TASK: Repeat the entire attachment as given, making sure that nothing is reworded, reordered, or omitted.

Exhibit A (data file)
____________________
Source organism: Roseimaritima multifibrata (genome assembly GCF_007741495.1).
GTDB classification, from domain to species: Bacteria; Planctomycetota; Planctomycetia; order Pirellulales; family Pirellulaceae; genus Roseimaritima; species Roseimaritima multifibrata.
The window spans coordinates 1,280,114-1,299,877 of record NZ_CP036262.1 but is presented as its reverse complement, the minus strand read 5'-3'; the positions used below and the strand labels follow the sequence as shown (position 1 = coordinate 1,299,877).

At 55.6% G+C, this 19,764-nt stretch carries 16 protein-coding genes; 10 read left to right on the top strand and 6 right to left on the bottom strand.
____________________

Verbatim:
Source organism: Roseimaritima multifibrata (genome assembly GCF_007741495.1).
GTDB classification, from domain to species: Bacteria; Planctomycetota; Planctomycetia; order Pirellulales; family Pirellulaceae; genus Roseimaritima; species Roseimaritima multifibrata.
The window spans coordinates 1,280,114-1,299,877 of record NZ_CP036262.1 but is presented as its reverse complement, the minus strand read 5'-3'; the positions used below and the strand labels follow the sequence as shown (position 1 = coordinate 1,299,877).

At 55.6% G+C, this 19,764-nt stretch carries 16 protein-coding genes; 10 read left to right on the top strand and 6 right to left on the bottom strand.